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For those who have never thought of Trafalgar as being an actual place – apart from the square – the site of the most famous sea battle in history, Cabo de Trafalgar, lies on the Atlantic coast of Andalucia in Spain near the pueblo of Caños de Meca.
Thirty miles north, and two centuries earlier, another historical naval victory took place. In 1587 Sir Francis Drake “singed the beard of the King of Spain” by sailing into Cádiz to destroy King Philip II‘s fleet, delaying the Spanish Armada’s ill-fated attempt to invade England by almost a year.
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October 21st 2005, and we couldn’t have hoped for a better day. The sun was shining, with just a few clouds threatening a shower from time to time.
Two hundred years before twenty-seven British ships of the line led by Admiral Lord Nelson aboard HMS Victory defeated thirty-three French and Spanish ships of the line under French Admiral Pierre- Charles Villeneuve out in the ocean spread before us. The Franco-Spanish fleet lost twenty-two ships, without a single British vessel being sunk.
The event changed the course of 19th century Europe, and helped seal Napoleon Bonaparte’s fate. It also sealed Nelson’s fate. Felled by a sniper, he died on the deck of the Victory. At the time it was said his corpse was preserved in a barrel of rum before being transported back to England to arrive in a perfect state for the state funeral. That was the rumour; the scandalous truth was somewhat different.
Quite a mixed crowd turned up to mark the grand event at Caños de Meca. Many were British expats from Malaga, Torremolinos, and thereabouts, with a sprinkling of squaddies – by the cut of their jibs – making the trip from nearby Gibraltar. In the end the Brits were outnumbered by Spaniards, who always arrive late. Everyone was there to pay their respects, and to have a nice day out. Or so I supposed.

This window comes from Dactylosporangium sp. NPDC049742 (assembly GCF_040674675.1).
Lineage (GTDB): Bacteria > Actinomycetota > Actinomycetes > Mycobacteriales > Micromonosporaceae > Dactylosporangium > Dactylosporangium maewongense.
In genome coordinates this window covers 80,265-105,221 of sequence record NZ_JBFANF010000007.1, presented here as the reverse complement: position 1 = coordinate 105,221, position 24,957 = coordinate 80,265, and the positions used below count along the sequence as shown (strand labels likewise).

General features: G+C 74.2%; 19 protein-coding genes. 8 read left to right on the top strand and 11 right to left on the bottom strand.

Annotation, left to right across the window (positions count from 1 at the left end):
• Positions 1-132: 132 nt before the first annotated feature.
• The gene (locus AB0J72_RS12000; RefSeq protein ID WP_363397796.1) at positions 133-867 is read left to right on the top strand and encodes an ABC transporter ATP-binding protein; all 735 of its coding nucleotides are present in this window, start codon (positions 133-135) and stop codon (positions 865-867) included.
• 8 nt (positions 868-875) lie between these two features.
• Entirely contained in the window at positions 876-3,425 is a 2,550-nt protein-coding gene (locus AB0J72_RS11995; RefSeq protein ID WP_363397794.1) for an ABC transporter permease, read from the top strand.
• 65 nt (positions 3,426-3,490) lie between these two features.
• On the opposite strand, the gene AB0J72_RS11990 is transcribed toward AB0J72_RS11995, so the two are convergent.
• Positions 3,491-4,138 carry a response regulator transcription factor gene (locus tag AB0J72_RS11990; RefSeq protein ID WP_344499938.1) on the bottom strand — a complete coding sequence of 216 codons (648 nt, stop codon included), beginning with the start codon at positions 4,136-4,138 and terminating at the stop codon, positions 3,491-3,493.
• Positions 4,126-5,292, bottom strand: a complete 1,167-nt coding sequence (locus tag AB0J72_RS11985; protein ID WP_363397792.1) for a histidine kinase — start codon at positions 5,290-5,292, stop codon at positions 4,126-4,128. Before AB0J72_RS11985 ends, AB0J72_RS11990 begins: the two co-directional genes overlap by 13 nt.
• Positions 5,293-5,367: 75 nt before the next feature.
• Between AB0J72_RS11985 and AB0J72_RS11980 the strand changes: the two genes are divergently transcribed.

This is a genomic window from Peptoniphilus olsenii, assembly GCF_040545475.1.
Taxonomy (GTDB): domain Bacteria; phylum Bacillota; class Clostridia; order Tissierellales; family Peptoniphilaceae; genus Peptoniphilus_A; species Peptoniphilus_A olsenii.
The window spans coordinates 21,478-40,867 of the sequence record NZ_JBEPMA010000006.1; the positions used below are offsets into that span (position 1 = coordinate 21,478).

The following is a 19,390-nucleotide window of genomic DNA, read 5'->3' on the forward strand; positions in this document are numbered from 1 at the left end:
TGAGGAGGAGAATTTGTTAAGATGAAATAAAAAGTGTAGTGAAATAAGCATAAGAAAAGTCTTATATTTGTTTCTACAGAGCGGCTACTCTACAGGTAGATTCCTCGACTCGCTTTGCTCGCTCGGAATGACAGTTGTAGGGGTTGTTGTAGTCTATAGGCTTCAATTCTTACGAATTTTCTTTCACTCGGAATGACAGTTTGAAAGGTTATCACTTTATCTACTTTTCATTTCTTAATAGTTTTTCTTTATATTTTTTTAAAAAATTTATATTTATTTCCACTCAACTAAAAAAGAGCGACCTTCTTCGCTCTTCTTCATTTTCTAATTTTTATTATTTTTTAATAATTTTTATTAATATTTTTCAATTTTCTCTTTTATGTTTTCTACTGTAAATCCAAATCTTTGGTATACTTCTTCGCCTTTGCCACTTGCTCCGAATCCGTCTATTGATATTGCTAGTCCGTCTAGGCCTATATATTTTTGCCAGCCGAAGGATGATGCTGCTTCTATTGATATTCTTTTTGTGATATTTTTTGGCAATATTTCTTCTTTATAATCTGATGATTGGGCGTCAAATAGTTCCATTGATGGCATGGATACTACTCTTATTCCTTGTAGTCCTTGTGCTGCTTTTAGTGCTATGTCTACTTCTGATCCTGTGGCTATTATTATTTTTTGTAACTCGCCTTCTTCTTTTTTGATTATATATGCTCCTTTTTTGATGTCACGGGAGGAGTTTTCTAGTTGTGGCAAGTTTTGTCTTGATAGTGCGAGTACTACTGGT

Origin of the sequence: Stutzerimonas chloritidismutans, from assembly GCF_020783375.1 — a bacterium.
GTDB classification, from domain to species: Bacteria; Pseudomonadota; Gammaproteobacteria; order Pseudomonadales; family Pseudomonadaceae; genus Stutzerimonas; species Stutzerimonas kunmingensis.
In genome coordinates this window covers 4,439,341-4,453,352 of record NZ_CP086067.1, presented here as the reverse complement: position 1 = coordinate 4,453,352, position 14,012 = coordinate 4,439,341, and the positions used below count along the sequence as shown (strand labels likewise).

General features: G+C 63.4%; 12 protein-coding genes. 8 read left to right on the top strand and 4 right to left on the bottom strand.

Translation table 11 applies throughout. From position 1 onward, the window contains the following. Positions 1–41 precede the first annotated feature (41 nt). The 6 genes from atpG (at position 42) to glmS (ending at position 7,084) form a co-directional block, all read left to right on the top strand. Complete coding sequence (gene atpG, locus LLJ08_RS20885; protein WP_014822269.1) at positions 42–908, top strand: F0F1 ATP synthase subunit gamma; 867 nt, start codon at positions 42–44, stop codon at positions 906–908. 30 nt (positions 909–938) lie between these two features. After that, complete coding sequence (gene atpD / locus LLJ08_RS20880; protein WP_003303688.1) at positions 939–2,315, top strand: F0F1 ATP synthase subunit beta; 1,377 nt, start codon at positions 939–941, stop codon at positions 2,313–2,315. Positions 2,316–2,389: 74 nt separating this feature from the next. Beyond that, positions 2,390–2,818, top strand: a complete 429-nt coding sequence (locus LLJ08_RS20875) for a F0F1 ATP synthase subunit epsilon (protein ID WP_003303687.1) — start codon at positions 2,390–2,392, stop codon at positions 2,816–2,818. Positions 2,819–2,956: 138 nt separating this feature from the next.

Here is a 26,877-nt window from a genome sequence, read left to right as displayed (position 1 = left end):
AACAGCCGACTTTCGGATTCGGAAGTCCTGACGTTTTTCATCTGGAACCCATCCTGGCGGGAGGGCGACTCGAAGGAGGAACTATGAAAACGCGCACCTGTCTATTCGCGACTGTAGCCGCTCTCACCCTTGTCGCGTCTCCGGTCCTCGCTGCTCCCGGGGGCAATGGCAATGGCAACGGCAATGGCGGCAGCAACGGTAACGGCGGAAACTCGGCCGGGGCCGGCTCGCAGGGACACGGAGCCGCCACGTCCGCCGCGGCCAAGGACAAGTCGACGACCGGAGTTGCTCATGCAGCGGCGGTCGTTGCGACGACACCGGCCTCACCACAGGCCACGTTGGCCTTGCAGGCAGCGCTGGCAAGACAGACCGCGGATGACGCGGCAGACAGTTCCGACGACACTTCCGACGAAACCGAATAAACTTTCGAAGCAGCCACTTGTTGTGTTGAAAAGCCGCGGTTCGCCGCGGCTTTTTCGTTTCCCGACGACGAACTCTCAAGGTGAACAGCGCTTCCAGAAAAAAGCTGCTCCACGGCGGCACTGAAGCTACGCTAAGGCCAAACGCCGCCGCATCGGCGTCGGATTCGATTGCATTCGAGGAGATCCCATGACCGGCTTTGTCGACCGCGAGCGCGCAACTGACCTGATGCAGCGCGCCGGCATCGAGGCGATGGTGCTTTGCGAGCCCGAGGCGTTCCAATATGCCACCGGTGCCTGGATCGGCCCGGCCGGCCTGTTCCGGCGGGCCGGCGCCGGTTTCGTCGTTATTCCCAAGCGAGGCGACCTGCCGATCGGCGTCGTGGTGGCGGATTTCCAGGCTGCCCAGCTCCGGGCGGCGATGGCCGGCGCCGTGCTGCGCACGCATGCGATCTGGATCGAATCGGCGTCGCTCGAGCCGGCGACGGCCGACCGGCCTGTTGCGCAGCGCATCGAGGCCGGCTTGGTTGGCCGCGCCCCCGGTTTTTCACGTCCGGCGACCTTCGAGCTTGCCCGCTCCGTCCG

At first, the British behaved in typical stiff upper lip fashion with lots of Union flags, picnic hampers and folding stools. It almost seemed they had turned up not expecting to have to share the occasion with other nations. A slight air of ‘not a day for Johnny foreigner’ prevailed amongst some. There were moments it had all the hallmarks of a ‘BNP meets British Legion’ rally, with many heads turning to avoid eye contact with the former ‘enemy’. Thankfully, hostilites didn’t break out. And once the stools were set up and picnic hampers were opened, there were plenty of friendly smiles to go round, if not quite enough champagne and sandwiches. There’s nothing like a good picnic with a few fluttering flags to settle things down. Perhaps they should have thought of that 200 years before.
In the end, it was ‘Johnny foreigner’ who stole the show with a magnificent parade of soldiers representing the three nations involved, France, Spain, and Britain. Accompanied by a Duke of Wellington, a Napolean Bonaparte and a Lord Horatio Nelson, troops were marched to the top of the hill, and marched down again.
Copyright © 2011 Bryan Hemming
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